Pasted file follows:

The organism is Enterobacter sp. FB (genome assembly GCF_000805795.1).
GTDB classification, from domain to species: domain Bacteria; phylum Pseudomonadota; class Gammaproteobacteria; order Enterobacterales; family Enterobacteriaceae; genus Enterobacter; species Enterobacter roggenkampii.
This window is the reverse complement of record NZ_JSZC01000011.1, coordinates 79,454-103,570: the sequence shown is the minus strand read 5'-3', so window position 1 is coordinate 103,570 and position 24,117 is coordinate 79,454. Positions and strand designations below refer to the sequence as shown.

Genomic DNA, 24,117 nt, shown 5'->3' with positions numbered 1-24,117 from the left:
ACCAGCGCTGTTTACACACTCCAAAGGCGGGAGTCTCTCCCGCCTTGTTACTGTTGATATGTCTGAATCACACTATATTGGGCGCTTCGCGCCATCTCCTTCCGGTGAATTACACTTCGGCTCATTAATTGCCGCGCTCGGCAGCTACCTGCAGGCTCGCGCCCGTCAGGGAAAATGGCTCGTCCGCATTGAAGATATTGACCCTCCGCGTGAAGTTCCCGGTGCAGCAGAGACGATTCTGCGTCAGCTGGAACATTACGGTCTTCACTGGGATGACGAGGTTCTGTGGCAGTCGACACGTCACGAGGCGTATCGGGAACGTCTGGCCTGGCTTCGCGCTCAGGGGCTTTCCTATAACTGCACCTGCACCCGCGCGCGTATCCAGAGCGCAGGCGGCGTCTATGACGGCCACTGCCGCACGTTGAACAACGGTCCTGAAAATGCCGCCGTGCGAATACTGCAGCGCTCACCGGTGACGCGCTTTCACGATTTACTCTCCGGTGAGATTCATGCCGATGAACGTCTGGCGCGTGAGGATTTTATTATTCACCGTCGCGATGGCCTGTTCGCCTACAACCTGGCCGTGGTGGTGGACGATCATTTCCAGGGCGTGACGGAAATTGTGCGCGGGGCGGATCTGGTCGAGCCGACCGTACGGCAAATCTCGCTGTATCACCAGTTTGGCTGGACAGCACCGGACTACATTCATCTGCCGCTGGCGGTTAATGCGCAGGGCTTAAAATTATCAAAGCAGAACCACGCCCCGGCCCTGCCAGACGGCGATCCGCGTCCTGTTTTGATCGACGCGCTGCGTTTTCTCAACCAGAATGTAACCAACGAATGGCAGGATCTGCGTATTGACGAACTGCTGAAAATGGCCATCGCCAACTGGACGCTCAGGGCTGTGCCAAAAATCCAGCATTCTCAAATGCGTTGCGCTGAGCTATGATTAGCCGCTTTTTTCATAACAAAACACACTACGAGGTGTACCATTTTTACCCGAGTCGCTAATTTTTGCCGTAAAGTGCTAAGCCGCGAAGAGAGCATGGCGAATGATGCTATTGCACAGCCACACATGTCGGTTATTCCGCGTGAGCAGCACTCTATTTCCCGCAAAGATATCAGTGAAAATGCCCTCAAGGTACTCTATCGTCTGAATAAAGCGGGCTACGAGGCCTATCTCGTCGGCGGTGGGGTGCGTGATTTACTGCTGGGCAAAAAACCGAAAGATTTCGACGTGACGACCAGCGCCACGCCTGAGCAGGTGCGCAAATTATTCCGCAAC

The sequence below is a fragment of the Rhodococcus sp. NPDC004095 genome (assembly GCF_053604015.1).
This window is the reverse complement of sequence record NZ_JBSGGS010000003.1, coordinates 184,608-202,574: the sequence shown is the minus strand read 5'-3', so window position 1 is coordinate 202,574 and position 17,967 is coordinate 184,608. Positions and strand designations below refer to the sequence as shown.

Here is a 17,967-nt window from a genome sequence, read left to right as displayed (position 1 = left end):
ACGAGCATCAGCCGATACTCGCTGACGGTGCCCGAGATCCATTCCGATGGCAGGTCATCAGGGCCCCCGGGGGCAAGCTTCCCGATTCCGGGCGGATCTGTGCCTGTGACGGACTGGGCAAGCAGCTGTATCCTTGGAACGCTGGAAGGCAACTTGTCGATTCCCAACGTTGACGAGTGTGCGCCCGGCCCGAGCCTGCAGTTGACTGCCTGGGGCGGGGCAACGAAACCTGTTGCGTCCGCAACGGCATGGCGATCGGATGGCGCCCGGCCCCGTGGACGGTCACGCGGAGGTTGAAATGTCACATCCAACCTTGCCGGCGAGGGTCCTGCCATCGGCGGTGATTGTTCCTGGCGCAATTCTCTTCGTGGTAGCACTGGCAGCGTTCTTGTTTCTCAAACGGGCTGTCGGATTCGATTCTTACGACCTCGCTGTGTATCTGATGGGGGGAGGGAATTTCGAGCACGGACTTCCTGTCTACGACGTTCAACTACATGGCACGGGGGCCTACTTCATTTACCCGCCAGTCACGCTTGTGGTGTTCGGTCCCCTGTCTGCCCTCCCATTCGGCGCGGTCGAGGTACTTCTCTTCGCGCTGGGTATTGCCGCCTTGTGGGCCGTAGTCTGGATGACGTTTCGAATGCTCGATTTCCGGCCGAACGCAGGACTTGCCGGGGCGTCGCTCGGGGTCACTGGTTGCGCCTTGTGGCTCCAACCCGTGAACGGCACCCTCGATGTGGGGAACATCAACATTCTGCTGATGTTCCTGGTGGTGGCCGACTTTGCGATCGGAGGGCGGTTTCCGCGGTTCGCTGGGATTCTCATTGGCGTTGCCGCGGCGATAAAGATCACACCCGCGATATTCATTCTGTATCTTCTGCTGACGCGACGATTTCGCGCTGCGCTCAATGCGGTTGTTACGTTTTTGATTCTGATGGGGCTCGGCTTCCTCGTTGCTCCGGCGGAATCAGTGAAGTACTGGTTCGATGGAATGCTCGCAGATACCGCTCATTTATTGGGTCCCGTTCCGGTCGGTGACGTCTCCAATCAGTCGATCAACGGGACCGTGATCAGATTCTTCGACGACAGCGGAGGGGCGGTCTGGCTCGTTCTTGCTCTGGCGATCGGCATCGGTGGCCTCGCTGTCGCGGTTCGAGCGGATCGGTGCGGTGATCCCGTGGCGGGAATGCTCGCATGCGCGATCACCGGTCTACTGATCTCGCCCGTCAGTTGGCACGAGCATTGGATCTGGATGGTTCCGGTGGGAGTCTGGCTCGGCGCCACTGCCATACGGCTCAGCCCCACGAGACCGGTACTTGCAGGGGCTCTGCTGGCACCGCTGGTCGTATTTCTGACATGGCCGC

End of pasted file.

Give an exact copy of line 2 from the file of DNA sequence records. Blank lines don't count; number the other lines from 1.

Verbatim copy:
GTDB classification, from domain to species: domain Bacteria; phylum Pseudomonadota; class Gammaproteobacteria; order Enterobacterales; family Enterobacteriaceae; genus Enterobacter; species Enterobacter roggenkampii.